Sunscreens (at least 15-30 SPF) reduce the risk of burning, photoaging, and tanning. They help prevent skin growths and protect against some skin cancers. People who take certain medications or persons with some medical conditions may be more at risk.
If you spend time in the sun, the ultraviolet (UV) light can penetrate and damage your skin, no matter what your skin type is. Ultraviolet lights A (UVA) and B (UVB) lead to aging and burning if a person goes outside unprotected so it is crucial that your sunscreen guards you from both.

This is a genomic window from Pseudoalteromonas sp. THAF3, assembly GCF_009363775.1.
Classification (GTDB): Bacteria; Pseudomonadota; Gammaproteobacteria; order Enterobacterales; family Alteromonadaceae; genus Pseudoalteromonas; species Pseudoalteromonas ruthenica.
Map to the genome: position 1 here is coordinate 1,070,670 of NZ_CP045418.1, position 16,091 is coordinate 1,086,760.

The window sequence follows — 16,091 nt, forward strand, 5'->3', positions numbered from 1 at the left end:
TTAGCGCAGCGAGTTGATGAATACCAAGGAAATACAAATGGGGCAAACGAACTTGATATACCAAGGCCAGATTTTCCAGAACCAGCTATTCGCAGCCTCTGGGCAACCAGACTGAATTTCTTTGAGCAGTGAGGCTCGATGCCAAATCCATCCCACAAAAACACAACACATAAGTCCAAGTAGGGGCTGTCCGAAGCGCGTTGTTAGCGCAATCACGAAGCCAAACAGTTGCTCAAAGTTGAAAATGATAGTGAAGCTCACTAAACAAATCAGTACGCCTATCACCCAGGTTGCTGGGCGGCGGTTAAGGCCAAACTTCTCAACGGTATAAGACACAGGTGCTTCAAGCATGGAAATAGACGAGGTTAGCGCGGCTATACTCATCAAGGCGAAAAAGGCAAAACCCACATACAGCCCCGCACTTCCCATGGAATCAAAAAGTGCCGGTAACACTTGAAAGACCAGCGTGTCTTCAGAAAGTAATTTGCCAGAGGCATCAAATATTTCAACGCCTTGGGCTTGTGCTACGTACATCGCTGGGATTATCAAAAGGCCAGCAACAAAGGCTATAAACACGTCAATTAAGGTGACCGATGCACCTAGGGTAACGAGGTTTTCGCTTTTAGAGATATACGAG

If you are using a spray for your face, apply it first to your hand and rub it on.
Put on about an ounce of lotion 15-30 minutes before going outside. Reapply at least every 2 hours. There's no such thing as completely waterproof so reapply sunscreen every time you come out of the water.
Use sunscreen even on overcast days.
Wear the right clothes, preferably darker, tighter weaves.
Use a lip balm with sunblock.
Wear UV-protective sunglasses and a wide-brimmed hat.
If you're in a car on a sunny day, wear long sleeves or use a sunscreen.
Limit your sun exposure, especially from 10 a.m. to 4 p.m.
The best sunscreens contain ecamsule (Mexoryl SX) combined with avobenzone and octocrylene.